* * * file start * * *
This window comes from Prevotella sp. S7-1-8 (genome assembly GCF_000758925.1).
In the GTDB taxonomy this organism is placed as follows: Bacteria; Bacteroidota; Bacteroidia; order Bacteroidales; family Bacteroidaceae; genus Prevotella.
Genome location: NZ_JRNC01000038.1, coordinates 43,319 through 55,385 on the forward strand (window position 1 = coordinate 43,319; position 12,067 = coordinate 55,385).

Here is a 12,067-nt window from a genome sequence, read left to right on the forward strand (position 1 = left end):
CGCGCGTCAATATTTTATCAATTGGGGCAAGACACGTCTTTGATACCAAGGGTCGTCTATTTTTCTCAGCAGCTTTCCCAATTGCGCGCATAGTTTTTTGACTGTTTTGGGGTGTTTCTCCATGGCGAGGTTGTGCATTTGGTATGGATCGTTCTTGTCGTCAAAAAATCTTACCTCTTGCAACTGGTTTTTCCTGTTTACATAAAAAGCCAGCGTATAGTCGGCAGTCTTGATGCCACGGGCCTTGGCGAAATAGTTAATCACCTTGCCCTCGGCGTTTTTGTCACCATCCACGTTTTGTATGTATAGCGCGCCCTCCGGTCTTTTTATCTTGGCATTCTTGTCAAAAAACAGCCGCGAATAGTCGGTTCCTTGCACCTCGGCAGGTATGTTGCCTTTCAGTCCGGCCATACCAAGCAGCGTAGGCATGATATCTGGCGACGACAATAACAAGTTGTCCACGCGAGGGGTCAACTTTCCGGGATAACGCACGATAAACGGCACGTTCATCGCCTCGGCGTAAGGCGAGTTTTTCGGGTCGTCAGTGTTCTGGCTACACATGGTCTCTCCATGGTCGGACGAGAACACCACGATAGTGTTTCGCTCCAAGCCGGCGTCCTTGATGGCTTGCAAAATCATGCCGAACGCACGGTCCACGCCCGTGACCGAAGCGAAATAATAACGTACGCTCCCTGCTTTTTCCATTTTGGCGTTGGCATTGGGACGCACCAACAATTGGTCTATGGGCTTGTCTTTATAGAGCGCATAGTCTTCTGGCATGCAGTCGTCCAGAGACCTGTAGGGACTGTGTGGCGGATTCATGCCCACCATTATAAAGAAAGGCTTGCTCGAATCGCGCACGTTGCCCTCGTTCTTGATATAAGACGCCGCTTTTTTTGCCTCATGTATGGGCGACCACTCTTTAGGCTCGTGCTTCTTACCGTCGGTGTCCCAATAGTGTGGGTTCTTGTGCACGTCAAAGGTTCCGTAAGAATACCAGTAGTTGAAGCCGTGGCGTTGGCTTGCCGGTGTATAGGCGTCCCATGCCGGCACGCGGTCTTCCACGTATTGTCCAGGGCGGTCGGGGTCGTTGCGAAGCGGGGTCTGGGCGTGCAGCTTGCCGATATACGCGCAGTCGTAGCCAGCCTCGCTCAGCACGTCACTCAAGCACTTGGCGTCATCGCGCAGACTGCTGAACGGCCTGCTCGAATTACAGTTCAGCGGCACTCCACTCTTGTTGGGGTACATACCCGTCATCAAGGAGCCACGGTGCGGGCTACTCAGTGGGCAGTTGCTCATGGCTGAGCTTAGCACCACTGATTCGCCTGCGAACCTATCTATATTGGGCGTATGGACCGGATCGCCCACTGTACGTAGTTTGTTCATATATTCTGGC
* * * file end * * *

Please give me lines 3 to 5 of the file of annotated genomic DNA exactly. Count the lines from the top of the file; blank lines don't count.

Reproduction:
Genome location: NZ_JRNC01000038.1, coordinates 43,319 through 55,385 on the forward strand (window position 1 = coordinate 43,319; position 12,067 = coordinate 55,385).

Here is a 12,067-nt window from a genome sequence, read left to right on the forward strand (position 1 = left end):
CGCGCGTCAATATTTTATCAATTGGGGCAAGACACGTCTTTGATACCAAGGGTCGTCTATTTTTCTCAGCAGCTTTCCCAATTGCGCGCATAGTTTTTTGACTGTTTTGGGGTGTTTCTCCATGGCGAGGTTGTGCATTTGGTATGGATCGTTCTTGTCGTCAAAAAATCTTACCTCTTGCAACTGGTTTTTCCTGTTTACATAAAAAGCCAGCGTATAGTCGGCAGTCTTGATGCCACGGGCCTTGGCGAAATAGTTAATCACCTTGCCCTCGGCGTTTTTGTCACCATCCACGTTTTGTATGTATAGCGCGCCCTCCGGTCTTTTTATCTTGGCATTCTTGTCAAAAAACAGCCGCGAATAGTCGGTTCCTTGCACCTCGGCAGGTATGTTGCCTTTCAGTCCGGCCATACCAAGCAGCGTAGGCATGATATCTGGCGACGACAATAACAAGTTGTCCACGCGAGGGGTCAACTTTCCGGGATAACGCACGATAAACGGCACGTTCATCGCCTCGGCGTAAGGCGAGTTTTTCGGGTCGTCAGTGTTCTGGCTACACATGGTCTCTCCATGGTCGGACGAGAACACCACGATAGTGTTTCGCTCCAAGCCGGCGTCCTTGATGGCTTGCAAAATCATGCCGAACGCACGGTCCACGCCCGTGACCGAAGCGAAATAATAACGTACGCTCCCTGCTTTTTCCATTTTGGCGTTGGCATTGGGACGCACCAACAATTGGTCTATGGGCTTGTCTTTATAGAGCGCATAGTCTTCTGGCATGCAGTCGTCCAGAGACCTGTAGGGACTGTGTGGCGGATTCATGCCCACCATTATAAAGAAAGGCTTGCTCGAATCGCGCACGTTGCCCTCGTTCTTGATATAAGACGCCGCTTTTTTTGCCTCATGTATGGGCGACCACTCTTTAGGCTCGTGCTTCTTACCGTCGGTGTCCCAATAGTGTGGGTTCTTGTGCACGTCAAAGGTTCCGTAAGAATACCAGTAGTTGAAGCCGTGGCGTTGGCTTGCCGGTGTATAGGCGTCCCATGCCGGCACGCGGTCTTCCACGTATTGTCCAGGGCGGTCGGGGTCGTTGCGAAGCGGGGTCTGGGCGTGCAGCTTGCCGATATACGCGCAGTCGTAGCCAGCCTCGCTCAGCACGTCACTCAAGCACTTGGCGTCATCGCGCAGACTGCTGAACGGCCTGCTCGAATTACAGTTCAGCGGCACTCCACTCTTGTTGGGGTACATACCCGTCATCAAGGAGCCACGGTGCGGGCTACTCAGTGGGCAGTTGCTCATGGCTGAGCTTAGCACCACTGATTCGCCTGCGAACCTATCTATATTGGGCGTATGGACCGGATCGCCCACTGTACGTAGTTTGTTCATATATTCTGGC